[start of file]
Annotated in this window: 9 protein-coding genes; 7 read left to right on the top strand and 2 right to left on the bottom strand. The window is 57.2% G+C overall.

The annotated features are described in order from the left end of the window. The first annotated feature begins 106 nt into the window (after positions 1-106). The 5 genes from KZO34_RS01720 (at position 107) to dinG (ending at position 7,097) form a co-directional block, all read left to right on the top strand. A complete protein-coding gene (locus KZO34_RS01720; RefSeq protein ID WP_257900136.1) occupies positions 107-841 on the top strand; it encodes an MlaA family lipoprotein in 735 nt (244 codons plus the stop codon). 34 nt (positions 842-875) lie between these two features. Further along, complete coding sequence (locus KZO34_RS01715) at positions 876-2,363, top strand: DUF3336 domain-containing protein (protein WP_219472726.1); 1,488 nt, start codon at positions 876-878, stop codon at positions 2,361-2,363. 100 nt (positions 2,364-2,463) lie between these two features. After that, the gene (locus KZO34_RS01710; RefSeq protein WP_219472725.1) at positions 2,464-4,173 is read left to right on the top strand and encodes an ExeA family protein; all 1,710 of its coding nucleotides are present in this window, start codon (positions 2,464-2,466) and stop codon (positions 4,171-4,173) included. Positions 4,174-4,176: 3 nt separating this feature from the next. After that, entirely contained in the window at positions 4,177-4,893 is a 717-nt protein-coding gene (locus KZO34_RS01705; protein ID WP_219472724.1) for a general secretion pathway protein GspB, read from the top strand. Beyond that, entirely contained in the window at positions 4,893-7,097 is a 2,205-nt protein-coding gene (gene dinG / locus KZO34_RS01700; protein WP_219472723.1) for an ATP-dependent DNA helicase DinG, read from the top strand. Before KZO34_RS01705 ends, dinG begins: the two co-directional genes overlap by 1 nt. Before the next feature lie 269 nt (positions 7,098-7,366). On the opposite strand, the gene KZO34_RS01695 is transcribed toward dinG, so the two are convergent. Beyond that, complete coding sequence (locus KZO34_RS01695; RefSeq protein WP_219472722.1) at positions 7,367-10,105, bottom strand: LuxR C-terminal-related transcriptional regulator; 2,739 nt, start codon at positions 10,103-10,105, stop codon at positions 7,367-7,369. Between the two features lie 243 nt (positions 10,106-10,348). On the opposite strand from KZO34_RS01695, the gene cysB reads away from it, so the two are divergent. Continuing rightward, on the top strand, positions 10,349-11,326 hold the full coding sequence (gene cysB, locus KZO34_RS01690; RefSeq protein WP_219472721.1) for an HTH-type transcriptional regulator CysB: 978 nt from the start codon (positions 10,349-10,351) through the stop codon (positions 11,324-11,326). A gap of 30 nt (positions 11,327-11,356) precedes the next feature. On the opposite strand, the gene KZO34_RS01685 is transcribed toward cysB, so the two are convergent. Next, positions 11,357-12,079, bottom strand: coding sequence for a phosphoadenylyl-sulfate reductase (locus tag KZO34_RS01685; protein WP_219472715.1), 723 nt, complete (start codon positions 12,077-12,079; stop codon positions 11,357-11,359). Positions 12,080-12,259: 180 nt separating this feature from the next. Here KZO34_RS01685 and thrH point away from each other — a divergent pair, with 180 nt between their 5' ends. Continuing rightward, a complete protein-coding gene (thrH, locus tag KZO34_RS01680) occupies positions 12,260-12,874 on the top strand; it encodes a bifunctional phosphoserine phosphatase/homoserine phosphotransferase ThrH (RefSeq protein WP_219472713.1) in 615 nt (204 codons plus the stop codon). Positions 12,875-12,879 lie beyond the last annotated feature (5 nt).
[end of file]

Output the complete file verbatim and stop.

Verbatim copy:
Annotated in this window: 9 protein-coding genes; 7 read left to right on the top strand and 2 right to left on the bottom strand. The window is 57.2% G+C overall.

The annotated features are described in order from the left end of the window. The first annotated feature begins 106 nt into the window (after positions 1-106). The 5 genes from KZO34_RS01720 (at position 107) to dinG (ending at position 7,097) form a co-directional block, all read left to right on the top strand. A complete protein-coding gene (locus KZO34_RS01720; RefSeq protein ID WP_257900136.1) occupies positions 107-841 on the top strand; it encodes an MlaA family lipoprotein in 735 nt (244 codons plus the stop codon). 34 nt (positions 842-875) lie between these two features. Further along, complete coding sequence (locus KZO34_RS01715) at positions 876-2,363, top strand: DUF3336 domain-containing protein (protein WP_219472726.1); 1,488 nt, start codon at positions 876-878, stop codon at positions 2,361-2,363. 100 nt (positions 2,364-2,463) lie between these two features. After that, the gene (locus KZO34_RS01710; RefSeq protein WP_219472725.1) at positions 2,464-4,173 is read left to right on the top strand and encodes an ExeA family protein; all 1,710 of its coding nucleotides are present in this window, start codon (positions 2,464-2,466) and stop codon (positions 4,171-4,173) included. Positions 4,174-4,176: 3 nt separating this feature from the next. After that, entirely contained in the window at positions 4,177-4,893 is a 717-nt protein-coding gene (locus KZO34_RS01705; protein ID WP_219472724.1) for a general secretion pathway protein GspB, read from the top strand. Beyond that, entirely contained in the window at positions 4,893-7,097 is a 2,205-nt protein-coding gene (gene dinG / locus KZO34_RS01700; protein WP_219472723.1) for an ATP-dependent DNA helicase DinG, read from the top strand. Before KZO34_RS01705 ends, dinG begins: the two co-directional genes overlap by 1 nt. Before the next feature lie 269 nt (positions 7,098-7,366). On the opposite strand, the gene KZO34_RS01695 is transcribed toward dinG, so the two are convergent. Beyond that, complete coding sequence (locus KZO34_RS01695; RefSeq protein WP_219472722.1) at positions 7,367-10,105, bottom strand: LuxR C-terminal-related transcriptional regulator; 2,739 nt, start codon at positions 10,103-10,105, stop codon at positions 7,367-7,369. Between the two features lie 243 nt (positions 10,106-10,348). On the opposite strand from KZO34_RS01695, the gene cysB reads away from it, so the two are divergent. Continuing rightward, on the top strand, positions 10,349-11,326 hold the full coding sequence (gene cysB, locus KZO34_RS01690; RefSeq protein WP_219472721.1) for an HTH-type transcriptional regulator CysB: 978 nt from the start codon (positions 10,349-10,351) through the stop codon (positions 11,324-11,326). A gap of 30 nt (positions 11,327-11,356) precedes the next feature. On the opposite strand, the gene KZO34_RS01685 is transcribed toward cysB, so the two are convergent. Next, positions 11,357-12,079, bottom strand: coding sequence for a phosphoadenylyl-sulfate reductase (locus tag KZO34_RS01685; protein WP_219472715.1), 723 nt, complete (start codon positions 12,077-12,079; stop codon positions 11,357-11,359). Positions 12,080-12,259: 180 nt separating this feature from the next. Here KZO34_RS01685 and thrH point away from each other — a divergent pair, with 180 nt between their 5' ends. Continuing rightward, a complete protein-coding gene (thrH, locus tag KZO34_RS01680) occupies positions 12,260-12,874 on the top strand; it encodes a bifunctional phosphoserine phosphatase/homoserine phosphotransferase ThrH (RefSeq protein WP_219472713.1) in 615 nt (204 codons plus the stop codon). Positions 12,875-12,879 lie beyond the last annotated feature (5 nt).